Yes, Francis is the pope who washes the feet of Muslim girls who expresses humility first when presented with the opportunity of judging a person, gay or straight who sneaks out at night to serve the poor—but he is also consistent with traditional Catholic doctrine on homosexuality, women in Church leadership, reproductive issues, and other topics that have brought the Church under criticism in recent years. As Nancy Gibbs suggested in Time, the pope "has not changed the words, but he's changed the music."
However, changing the music may not be enough: attempts to box Pope Francis in have already begun. A close ally of the pope recently spoke out against "manipulation" by the media of statements the pope has made to suggest a break from Catholic doctrine. In The Washington Post, Max Fisher suggested the pope has "preferred symbolic gestures" over "productive diplomacy." A Salon columnist faulted his encyclical on economic justice for not including support for gay marriage and an endorsement of accepting women in the priesthood. As Francis's honeymoon potentially comes to a close, what happens if the pope's policies do not conform to expectations?
These questions aside, it is the case that in 2013, for the first time in decades, the loudest Christian voices were the peacemakers. The hopeful. The grace-givers. Sure, the same-old people who profit from conflict still have their megaphones, but they are starting to be drowned out by those who prefer partnership to opposition and conversation to screeds. And though important internal debates are happening among Christian leaders and in small groups across the country, it is important to note that many of the voices taking this new posture (like Francis) still believe the same fundamental things about Christian doctrine.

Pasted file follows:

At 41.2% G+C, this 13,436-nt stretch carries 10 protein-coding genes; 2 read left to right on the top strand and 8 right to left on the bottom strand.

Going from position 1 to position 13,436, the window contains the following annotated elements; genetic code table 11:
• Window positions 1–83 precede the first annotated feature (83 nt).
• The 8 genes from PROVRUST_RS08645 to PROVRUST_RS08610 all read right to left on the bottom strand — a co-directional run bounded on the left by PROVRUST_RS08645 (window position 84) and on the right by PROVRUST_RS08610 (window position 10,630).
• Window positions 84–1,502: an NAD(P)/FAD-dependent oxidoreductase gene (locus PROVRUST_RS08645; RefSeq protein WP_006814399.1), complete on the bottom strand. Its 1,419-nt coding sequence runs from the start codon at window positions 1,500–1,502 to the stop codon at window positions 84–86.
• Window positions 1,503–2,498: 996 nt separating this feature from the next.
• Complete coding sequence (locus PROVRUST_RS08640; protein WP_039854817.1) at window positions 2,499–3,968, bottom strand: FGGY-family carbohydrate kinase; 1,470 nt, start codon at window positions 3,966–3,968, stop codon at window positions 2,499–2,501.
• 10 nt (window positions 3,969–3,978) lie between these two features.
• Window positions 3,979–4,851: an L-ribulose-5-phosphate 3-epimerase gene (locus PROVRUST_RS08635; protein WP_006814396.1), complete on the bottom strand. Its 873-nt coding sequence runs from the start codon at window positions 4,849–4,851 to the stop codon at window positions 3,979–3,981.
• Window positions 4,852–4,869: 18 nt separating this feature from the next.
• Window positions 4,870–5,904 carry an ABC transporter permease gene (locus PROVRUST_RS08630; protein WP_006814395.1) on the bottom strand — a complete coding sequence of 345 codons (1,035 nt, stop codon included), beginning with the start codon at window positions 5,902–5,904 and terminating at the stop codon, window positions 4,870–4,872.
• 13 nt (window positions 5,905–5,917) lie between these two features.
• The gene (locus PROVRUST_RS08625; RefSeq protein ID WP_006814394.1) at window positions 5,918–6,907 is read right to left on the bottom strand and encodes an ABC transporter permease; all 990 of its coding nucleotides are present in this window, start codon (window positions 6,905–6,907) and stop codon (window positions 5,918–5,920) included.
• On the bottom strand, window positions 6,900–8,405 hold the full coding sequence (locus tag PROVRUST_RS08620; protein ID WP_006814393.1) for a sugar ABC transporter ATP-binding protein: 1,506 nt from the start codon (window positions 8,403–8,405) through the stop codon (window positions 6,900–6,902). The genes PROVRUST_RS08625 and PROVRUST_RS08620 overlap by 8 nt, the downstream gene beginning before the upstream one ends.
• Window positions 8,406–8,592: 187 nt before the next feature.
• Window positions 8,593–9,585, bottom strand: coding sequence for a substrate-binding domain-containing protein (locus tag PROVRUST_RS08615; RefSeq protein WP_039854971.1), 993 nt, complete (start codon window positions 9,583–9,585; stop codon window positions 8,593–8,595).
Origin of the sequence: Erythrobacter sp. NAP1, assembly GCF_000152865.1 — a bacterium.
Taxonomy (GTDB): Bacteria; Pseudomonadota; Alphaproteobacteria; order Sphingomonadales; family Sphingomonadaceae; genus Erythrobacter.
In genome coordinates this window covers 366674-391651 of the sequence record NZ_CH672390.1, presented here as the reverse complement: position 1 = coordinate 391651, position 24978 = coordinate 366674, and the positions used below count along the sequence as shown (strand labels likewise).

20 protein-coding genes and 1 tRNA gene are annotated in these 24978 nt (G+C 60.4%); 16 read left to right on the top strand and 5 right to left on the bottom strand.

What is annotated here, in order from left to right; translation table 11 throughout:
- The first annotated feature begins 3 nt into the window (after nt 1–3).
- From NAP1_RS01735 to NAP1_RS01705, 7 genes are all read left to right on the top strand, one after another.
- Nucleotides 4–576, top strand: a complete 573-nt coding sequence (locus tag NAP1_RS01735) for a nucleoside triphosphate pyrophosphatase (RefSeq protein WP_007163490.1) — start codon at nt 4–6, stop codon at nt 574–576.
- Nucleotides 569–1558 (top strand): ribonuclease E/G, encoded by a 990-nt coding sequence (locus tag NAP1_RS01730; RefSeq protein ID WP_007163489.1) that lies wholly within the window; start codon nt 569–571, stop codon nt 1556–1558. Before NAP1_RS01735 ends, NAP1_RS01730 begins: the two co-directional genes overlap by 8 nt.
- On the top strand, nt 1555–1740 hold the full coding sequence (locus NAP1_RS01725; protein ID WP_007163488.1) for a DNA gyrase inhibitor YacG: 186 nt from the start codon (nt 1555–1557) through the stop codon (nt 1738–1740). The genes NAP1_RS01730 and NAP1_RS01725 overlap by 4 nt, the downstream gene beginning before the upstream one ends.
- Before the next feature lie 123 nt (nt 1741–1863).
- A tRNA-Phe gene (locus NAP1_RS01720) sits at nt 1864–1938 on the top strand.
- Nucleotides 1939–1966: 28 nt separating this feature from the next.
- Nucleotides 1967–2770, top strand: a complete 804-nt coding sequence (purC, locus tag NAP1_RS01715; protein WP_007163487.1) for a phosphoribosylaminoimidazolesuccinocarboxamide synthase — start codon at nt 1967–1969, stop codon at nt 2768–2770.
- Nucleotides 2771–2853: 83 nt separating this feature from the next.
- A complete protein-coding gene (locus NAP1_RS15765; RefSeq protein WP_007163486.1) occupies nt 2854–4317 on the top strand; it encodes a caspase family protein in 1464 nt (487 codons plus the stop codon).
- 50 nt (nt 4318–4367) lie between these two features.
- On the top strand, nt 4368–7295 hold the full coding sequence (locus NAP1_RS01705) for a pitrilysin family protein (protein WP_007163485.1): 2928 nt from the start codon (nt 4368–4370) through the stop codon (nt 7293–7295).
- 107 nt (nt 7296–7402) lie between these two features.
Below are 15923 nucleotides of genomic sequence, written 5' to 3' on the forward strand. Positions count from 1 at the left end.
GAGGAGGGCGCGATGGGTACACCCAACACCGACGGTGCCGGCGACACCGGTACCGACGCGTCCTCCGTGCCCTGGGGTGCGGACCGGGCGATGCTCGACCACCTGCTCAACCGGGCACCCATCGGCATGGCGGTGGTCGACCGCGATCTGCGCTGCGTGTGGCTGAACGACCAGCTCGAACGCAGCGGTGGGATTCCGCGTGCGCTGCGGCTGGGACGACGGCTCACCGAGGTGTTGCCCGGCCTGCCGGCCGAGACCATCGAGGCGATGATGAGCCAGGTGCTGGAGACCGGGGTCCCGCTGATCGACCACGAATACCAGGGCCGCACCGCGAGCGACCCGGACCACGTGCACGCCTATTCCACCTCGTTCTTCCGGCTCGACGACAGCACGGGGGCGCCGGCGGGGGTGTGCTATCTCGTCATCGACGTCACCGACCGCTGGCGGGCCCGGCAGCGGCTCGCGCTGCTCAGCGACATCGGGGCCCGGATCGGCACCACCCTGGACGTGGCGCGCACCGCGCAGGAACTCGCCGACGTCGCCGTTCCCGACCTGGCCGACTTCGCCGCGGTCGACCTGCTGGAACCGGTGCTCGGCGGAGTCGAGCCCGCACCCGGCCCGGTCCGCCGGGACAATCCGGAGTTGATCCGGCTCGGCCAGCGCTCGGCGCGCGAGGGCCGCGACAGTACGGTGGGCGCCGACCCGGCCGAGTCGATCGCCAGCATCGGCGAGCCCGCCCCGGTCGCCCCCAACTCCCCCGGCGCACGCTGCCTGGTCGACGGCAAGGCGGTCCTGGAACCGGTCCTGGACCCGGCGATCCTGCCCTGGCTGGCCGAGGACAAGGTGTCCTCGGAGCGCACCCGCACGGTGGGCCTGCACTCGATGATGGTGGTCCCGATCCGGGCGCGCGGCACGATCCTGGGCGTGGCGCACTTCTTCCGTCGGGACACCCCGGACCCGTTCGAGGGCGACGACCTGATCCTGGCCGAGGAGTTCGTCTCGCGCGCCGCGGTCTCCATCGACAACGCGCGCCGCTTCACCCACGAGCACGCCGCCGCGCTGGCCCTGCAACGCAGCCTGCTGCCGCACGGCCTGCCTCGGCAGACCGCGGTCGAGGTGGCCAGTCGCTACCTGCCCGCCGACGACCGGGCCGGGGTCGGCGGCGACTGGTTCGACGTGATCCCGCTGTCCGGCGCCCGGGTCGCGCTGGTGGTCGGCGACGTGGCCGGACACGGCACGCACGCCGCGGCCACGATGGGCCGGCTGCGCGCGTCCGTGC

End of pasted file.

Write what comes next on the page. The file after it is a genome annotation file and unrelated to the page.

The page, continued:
So what does this new Christian political posture mean for the culture wars? The last big dust-up of 2013 offers a glimpse. When Duck Dynasty's Phil Robertson made his incendiary remarks in an interview with GQ, one would have to be forgiven for expecting that we were about to have another "Christians vs. gays" battle in the culture wars. And, certainly, there was some of that. But the aftermath also showed the beginnings of a third way, a 21st-century common ground. Some of the most representative Christian articles and blogs on the subject were encouraging introspection on the part of Christians, such as Jen Hatmaker's call for Christians to be "peacemakers" (not habitual culture warriors), and Rebekah Lyons' post on the importance of the words we use, and Christians' need to be "messengers of peace." Wesley Hill's post for First Things, a staple conservative publication, was probably the most surprising and incisive, as he wrote: "… just because someone quotes 1 Corinthians 6:9-11 and is opposed to same-sex marriage doesn't mean that they're speaking up for a theologically informed, humane, pastorally sensitive view of what it means to be gay."
There were also surprising voices questioning A&E's decision to suspend Robertson. LGBT writer Brandon Ambrosino wrote for Time on the bigotry of the reaction to Phil's remarks. "Why," he asked, "is our go-to political strategy for beating our opponents to silence them? Why do we dismiss, rather than engage them?" CNN's Don Lemon—who is gay and has spoken out passionately on air against homophobia and discrimination in the past—also said on air that he opposed firing Robertson. More than the headlines would suggest, many people with different views on LGBT rights came to agree that ending a conversation is vastly different from winning an argument.
During the string of retrospectives that greeted the new year, many named 2013 the year of a progressive renaissance. From the continued rise of the religiously unaffiliated, to the progress of marriage equality as a political and cultural force, and the election of Bill de Blasio, many observers have suggested we're entering a new and more liberal era: The old ideas have been tried, found wanting, and Americans are now ready to discard them, we've been told.